Our first (non-working) trip to Bristol last week gave us much of what we were seeking – history, art, architecture, food and the warm feeling of a place so proud of its green credentials. But, in common with much of the rest of the country, also a lot of rain, which rather curtailed our wildlife hunting.
For just half a day the rain held off, although the skies remained stubbornly leaden. Time enough to walk up the Avon Gorge, underneath the magnificent Clifton Suspension Bridge, to ascend through Leigh Woods, cross the bridge and back into the city. No blue skies so the landscapes were muted, and we concentrated upon those inner wildscapes which can always be relied upon to brighten up a dull day.
First the plants. To find a Bee Orchid is always a thrill; the parasitic Ivy Broomrape which reveals its achlorophyllous splendours only at close range; and the all-too-easily overlooked details, the black, stalked glands on Hairy St John’s Wort, hidden from all but the hand lens or macro setting.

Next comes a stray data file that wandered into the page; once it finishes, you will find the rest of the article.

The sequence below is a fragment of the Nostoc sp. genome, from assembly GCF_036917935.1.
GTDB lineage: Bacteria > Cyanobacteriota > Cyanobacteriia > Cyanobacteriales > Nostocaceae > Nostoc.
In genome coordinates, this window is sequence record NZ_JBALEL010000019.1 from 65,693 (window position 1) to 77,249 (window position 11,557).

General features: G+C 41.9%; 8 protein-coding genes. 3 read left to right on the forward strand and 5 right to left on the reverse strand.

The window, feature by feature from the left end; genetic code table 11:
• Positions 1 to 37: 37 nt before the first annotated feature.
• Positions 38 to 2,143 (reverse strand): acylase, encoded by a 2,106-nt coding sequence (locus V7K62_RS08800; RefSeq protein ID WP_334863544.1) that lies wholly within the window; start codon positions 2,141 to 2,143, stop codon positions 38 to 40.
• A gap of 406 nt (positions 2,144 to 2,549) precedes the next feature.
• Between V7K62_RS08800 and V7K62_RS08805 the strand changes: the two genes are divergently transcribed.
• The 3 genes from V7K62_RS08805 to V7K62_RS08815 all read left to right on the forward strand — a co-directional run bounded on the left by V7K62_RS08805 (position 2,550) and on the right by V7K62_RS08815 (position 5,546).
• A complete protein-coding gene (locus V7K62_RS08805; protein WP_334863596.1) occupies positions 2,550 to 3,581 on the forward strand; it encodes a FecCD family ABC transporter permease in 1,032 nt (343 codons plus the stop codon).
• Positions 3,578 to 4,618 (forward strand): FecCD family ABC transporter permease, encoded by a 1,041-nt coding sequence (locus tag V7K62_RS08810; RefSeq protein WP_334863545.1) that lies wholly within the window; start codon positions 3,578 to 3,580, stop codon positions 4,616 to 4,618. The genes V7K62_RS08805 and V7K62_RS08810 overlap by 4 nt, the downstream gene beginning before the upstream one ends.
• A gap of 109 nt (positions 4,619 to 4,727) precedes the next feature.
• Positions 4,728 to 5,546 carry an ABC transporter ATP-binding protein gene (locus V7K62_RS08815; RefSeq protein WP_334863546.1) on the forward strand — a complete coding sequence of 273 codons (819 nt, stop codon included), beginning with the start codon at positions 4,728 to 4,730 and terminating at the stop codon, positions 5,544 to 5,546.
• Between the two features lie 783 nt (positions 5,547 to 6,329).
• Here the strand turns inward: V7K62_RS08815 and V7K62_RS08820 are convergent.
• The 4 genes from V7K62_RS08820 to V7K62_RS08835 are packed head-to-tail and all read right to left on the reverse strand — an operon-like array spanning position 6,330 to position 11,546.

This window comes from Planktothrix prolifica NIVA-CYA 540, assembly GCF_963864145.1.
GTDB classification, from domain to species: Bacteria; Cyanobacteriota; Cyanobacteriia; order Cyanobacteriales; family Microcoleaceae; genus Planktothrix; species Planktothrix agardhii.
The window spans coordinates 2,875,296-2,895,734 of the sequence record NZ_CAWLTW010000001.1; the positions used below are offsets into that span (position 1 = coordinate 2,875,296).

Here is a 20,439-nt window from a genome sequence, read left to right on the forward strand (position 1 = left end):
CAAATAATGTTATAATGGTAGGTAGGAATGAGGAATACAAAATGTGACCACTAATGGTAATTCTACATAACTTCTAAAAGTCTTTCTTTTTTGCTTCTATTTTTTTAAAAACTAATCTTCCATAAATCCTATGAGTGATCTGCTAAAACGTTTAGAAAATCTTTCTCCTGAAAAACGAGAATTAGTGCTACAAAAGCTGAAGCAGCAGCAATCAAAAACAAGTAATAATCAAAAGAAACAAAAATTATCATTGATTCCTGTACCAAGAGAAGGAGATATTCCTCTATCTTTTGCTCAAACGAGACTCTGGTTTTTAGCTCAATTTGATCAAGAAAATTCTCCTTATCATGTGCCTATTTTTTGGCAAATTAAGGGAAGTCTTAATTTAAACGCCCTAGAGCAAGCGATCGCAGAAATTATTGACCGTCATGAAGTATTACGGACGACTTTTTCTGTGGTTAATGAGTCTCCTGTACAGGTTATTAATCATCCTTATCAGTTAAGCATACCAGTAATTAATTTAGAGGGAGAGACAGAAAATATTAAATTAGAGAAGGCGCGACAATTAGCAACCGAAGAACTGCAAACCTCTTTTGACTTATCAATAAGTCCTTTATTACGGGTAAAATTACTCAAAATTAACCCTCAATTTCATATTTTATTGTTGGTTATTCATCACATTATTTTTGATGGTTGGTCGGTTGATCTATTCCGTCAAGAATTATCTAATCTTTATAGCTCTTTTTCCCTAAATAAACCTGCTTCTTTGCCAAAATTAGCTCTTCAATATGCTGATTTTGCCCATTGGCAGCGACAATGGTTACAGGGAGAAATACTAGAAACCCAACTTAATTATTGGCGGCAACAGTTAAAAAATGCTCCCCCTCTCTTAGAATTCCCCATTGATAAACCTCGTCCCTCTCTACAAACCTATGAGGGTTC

Insects too. Stilt-bugs were previously outside our experience, but here was Metatropis rufescens, its knobbly ‘knees’ continued as a design theme into the joint and the final segment of its antennae.
And best of all, Jude’s sharp eyes caught sight of a small red grape seed, rearing up at her: a Deer Tick questing, seeking a host on which to latch itself. But the tick is blind, so how did it know we were there? Carbon dioxide, warmth, vibration? Whatever, it knew, and left a dramatic impression in our minds as the rain set in once again….